Keys to Diagnosis


Clinical Manifestation(s)





  • This condition is characterized by poorly demarcated, nonpruritic, burninglike edema, often involving the eyelids, lips ( Fig. 3.21 ) , tongue, and extremities, which resolves slowly.




    FIG. 3.21


    Angioedema is a hivelike swelling of the mucosa and skin that can involve the tongue, lips, or larynx and, at times, can encroach on the airway.



  • It can involve the upper airway, causing respiratory distress, and can involve the gastrointestinal (GI) tract, leading to cyclic abdominal pain.



Physical Examination





  • Edema of the subcutaneous tissues, often resulting in temporary disfigurement, is seen.



Diagnostic Tests





  • A detailed history and physical examination usually establish the diagnosis of angioedema.



  • Extensive laboratory testing is of limited value.



  • CBC, erythrocyte sedimentation rate (ESR), and urinalysis are sometimes helpful as part of the initial evaluation.



  • Stool testing can be done to detect ova and parasites.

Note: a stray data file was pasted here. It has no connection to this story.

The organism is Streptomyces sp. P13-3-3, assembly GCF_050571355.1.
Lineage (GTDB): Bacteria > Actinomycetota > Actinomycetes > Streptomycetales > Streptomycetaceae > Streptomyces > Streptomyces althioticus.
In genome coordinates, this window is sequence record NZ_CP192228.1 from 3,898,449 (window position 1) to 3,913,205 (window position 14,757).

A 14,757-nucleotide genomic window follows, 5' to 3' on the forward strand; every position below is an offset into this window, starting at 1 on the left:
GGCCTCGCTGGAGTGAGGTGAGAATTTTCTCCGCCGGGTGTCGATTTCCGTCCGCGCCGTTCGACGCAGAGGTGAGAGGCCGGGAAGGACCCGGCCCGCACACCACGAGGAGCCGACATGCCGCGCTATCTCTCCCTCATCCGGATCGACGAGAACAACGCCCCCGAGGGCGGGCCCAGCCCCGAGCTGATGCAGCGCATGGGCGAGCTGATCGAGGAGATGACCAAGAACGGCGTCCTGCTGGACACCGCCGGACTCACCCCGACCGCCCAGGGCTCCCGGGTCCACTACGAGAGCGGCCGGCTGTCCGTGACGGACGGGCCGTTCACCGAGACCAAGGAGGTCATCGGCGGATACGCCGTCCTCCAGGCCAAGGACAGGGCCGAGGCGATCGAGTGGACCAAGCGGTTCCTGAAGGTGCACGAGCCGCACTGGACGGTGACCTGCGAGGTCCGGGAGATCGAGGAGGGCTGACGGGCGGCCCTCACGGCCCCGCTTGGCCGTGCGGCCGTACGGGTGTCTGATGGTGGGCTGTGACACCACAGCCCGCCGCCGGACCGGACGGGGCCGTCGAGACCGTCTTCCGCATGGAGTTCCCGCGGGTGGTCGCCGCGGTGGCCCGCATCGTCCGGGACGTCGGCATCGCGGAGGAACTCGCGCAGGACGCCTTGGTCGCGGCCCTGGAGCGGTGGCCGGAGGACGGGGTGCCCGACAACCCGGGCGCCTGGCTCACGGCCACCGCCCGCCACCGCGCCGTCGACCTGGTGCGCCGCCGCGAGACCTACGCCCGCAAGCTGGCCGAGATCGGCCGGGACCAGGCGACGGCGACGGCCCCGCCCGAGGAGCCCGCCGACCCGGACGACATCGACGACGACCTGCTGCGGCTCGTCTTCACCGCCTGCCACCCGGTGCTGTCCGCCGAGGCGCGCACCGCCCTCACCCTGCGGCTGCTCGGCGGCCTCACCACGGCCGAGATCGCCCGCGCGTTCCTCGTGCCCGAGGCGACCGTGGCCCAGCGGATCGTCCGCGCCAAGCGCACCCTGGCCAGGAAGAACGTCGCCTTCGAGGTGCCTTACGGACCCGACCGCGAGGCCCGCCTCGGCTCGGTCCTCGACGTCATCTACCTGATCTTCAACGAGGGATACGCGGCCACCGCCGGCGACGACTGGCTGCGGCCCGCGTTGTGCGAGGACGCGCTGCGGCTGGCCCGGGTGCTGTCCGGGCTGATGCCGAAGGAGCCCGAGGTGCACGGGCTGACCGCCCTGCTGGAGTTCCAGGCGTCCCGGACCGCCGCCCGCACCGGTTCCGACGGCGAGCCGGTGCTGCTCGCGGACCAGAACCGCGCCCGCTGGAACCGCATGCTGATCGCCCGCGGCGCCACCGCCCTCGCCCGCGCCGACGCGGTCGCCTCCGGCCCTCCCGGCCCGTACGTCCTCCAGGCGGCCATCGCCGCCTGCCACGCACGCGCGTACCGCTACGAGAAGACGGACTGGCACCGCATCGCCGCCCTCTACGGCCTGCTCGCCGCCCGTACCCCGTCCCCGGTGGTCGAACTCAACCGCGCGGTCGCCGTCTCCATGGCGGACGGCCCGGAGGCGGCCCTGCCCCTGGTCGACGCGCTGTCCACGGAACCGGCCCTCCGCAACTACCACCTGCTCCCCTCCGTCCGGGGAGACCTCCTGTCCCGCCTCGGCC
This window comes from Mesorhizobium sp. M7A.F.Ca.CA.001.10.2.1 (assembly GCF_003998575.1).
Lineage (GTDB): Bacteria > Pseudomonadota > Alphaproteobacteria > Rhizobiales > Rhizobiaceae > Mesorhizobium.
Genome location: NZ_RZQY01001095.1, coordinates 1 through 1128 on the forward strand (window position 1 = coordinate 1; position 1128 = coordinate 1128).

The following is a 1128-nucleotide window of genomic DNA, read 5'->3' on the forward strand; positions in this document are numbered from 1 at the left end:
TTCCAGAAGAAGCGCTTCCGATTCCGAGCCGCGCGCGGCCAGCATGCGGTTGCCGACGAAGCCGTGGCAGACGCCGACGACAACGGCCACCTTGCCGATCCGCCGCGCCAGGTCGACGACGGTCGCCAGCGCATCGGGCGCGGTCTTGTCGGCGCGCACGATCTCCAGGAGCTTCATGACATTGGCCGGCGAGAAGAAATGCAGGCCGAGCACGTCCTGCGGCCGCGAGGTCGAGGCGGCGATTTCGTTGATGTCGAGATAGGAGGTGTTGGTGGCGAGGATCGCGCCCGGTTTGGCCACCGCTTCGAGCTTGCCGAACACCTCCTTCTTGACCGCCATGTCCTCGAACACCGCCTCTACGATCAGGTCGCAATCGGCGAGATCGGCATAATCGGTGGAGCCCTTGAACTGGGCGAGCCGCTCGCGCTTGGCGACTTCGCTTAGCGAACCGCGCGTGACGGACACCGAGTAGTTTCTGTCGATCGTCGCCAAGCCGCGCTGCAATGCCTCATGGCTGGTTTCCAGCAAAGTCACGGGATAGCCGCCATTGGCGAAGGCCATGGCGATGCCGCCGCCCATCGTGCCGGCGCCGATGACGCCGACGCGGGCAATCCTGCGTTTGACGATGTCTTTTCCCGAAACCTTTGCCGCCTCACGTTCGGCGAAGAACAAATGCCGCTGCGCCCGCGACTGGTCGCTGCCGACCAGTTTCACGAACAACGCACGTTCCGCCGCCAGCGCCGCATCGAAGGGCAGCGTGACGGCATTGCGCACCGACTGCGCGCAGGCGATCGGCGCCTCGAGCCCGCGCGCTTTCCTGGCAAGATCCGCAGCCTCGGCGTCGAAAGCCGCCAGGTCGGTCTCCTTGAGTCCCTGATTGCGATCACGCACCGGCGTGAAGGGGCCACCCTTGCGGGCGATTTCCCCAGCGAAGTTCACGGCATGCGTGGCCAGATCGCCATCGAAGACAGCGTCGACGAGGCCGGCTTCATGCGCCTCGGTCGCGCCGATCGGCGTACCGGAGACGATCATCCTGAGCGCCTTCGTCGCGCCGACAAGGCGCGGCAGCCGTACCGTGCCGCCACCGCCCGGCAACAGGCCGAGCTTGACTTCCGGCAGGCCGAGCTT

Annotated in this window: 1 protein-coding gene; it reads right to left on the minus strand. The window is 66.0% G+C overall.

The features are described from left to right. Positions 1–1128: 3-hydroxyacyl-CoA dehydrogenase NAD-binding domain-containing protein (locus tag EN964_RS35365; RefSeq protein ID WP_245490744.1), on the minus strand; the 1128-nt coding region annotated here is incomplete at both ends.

• Serology testing can be performed.



  • C4 levels are reduced in acquired and hereditary angioedema (occurring without urticaria). If C4 levels are low, C1-INH levels and activity should be obtained.



  • Skin and radioallergosorbent (RAST) testing may be done if food allergies are suspected.



  • Skin biopsy is often performed in patients with chronic angioedema refractory to corticosteroid treatment.



Differential Diagnosis





  • Cellulitis



  • Arthropod bite



  • Hypothyroidism



  • Contact dermatitis



  • Atopic dermatitis



  • Mastocytosis



  • Granulomatous cheilitis



  • Bullous pemphigoid



  • Urticaria pigmentosa



  • Anaphylaxis



  • Erythema multiforme



  • Epiglottitis



  • Peritonsillar abscess



Treatment


First Line





  • Acute life-threatening angioedema involving the larynx is treated with subcutaneous epinephrine, IV diphenhydramine, IV ranitidine or cimetidine, and systemic steroids.



  • The mainstay therapy in angioedema is H1 antihistamines.



  • H2 antihistamines can be added to H1 antihistamines.



Second Line





  • Corticosteroids are rarely required for symptomatic relief of acute angioedema and are used more often in chronic angioedema. Prednisone 1 mg/kg/day is generally given for 5 days and then tapered over a period of weeks.